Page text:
“Crafting” Hongshan Communities? Household Archeology In The Chiefing Region Of Eastern Inner Mongolia, PRC

Christian Eric Peterson

PhD Thesis 2006

The focus of this research is the Hongshan period (ca. 4500–3000 BCE) chiefly community of Fushanzhuang, centered on a group of elite burial mounds and other monuments, located in the Chifeng region of eastern Inner Mongolia. Our purpose was to determine to what degree, if any, inter-household economic specialization (as opposed to ritual specialization) underwrote the emergence of social hierarchy at Fushanzhuang, and perhaps more generally during the Hongshan period. Fieldwork began with an intensive systematic survey for, and the intensive surface artifact collection of, a large sample of the core community’s constituent households. These data, along with those collected during subsequent “micro-regional” surface survey for additional outlying settlement, were used to estimate Fushanzhuang’s duration of occupation, and its areal and demographic parameters.

From analysis of surface-collected lithic artifacts we identified five distinct economic emphases—or “specializations”—among households at Fushanzhuang. These emphases include initial tool production, tool finishing, tertiary tool production/maintenance, agricultural production, and “generalism”. Additional analyses of lithic reduction provided corroboration for these different activities. From analyses of ceramic decoration, paste, and vessel type, as well as information on personal ornaments, we inferred the presence of differences in both status and wealth accumulation between households, two dimensions of social ranking that did not correlate with one another. We also found that economic specialization did not co-vary with higher status at Fushanzhuang. Most of Fushanzhuang’s higher status households were among its least specialized in terms of their activities. Nearly all higher status households were also among its least wealthy. In contrast, its most specialized households—especially those engaged in stone tool production—tended to be among the community’s wealthiest. Only a very few of these, however, also appear to have enjoyed higher than average social standing.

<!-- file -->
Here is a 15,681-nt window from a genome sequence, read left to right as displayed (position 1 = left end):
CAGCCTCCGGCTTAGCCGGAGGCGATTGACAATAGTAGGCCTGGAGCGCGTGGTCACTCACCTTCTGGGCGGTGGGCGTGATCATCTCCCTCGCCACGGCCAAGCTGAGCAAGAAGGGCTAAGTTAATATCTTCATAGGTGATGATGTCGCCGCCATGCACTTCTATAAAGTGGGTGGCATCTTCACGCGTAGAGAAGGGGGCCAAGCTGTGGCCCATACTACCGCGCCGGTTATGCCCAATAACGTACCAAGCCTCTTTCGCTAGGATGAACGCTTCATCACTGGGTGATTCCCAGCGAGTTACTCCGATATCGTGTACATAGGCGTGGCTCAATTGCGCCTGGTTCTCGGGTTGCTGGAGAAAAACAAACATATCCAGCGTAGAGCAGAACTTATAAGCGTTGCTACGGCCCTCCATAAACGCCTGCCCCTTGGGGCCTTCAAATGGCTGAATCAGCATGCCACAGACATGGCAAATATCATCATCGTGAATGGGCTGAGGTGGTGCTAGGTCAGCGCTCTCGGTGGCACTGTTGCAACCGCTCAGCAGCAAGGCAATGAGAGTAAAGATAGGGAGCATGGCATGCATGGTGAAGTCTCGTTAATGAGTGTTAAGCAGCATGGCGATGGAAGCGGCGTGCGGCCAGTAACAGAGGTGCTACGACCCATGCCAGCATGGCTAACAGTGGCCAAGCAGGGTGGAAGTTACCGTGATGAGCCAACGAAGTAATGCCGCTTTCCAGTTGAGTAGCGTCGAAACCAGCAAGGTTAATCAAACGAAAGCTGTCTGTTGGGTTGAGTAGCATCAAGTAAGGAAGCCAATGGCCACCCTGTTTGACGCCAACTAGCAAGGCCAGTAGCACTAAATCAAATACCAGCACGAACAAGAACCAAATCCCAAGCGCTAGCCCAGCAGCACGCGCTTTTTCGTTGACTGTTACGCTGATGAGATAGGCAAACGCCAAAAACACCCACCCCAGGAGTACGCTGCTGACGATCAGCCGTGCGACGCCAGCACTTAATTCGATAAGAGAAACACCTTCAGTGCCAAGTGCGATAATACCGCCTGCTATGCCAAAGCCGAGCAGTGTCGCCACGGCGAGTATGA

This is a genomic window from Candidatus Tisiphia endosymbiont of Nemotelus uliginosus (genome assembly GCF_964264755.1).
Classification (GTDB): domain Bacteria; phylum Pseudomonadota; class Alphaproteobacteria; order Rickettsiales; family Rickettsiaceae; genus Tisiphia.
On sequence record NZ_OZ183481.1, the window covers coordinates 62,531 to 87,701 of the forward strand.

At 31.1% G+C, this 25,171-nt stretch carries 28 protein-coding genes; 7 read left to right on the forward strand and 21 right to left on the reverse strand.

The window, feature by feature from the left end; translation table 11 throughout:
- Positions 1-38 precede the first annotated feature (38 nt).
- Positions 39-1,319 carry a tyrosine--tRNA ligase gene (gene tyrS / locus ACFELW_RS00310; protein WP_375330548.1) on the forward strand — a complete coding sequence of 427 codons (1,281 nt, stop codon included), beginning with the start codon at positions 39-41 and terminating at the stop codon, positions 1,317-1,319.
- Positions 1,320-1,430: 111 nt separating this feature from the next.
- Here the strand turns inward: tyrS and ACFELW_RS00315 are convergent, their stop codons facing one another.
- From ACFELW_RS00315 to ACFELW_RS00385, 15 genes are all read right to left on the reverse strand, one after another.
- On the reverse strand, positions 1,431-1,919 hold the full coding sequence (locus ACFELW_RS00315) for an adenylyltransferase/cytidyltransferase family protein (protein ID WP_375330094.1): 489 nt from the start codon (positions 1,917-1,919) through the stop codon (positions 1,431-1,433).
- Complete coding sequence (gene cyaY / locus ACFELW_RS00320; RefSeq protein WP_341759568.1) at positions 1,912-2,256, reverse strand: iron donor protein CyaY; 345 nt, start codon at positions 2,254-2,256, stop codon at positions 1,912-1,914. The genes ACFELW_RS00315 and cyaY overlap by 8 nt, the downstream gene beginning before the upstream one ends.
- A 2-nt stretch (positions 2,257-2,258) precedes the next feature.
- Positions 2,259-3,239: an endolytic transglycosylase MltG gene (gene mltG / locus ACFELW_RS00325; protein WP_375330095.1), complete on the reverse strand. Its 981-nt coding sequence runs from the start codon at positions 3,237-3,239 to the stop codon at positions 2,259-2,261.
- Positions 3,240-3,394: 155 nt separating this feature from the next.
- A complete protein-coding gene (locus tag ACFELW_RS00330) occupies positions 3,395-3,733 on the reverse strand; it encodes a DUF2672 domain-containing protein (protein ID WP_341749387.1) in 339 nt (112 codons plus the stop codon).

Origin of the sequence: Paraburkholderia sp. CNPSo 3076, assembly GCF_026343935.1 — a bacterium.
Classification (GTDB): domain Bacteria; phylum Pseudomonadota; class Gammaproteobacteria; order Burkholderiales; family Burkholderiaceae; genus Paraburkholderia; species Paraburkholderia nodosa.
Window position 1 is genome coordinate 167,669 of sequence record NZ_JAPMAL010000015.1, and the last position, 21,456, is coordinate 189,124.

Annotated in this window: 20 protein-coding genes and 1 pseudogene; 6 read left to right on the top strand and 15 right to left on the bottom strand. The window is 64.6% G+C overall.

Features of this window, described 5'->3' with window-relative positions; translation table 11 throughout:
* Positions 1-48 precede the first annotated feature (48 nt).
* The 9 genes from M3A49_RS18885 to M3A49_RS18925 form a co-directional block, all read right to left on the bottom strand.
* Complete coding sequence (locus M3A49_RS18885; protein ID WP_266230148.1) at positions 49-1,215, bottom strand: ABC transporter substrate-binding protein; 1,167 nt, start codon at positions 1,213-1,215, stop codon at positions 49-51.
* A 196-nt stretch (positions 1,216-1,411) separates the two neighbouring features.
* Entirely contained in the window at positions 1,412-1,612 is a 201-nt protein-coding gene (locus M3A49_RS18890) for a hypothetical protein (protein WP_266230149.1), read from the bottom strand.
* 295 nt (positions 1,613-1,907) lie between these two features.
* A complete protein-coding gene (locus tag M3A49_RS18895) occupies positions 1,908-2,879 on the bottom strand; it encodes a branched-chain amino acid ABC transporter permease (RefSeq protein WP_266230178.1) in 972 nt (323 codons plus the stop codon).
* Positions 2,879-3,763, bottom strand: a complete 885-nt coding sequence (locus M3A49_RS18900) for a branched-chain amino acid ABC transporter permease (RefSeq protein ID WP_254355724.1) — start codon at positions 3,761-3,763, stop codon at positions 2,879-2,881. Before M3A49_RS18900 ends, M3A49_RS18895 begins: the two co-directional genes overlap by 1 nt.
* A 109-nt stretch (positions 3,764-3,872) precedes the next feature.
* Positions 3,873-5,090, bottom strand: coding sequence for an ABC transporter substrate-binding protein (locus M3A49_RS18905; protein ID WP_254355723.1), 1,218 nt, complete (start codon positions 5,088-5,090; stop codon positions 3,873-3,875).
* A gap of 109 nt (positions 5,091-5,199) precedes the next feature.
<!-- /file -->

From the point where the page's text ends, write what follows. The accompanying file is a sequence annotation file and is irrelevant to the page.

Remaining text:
These findings suggest two separate but co-extant social hierarchies in Hongshan society: one based on the accumulation of wealth via economic specialization, the other based on something else—perhaps ritual authority. Thus, although economic specialization contributed to community coalescence, and to the creation of wealth differentials at Fushanzhuang, it cannot be said to have exclusively underwritten the development of social hierarchy there.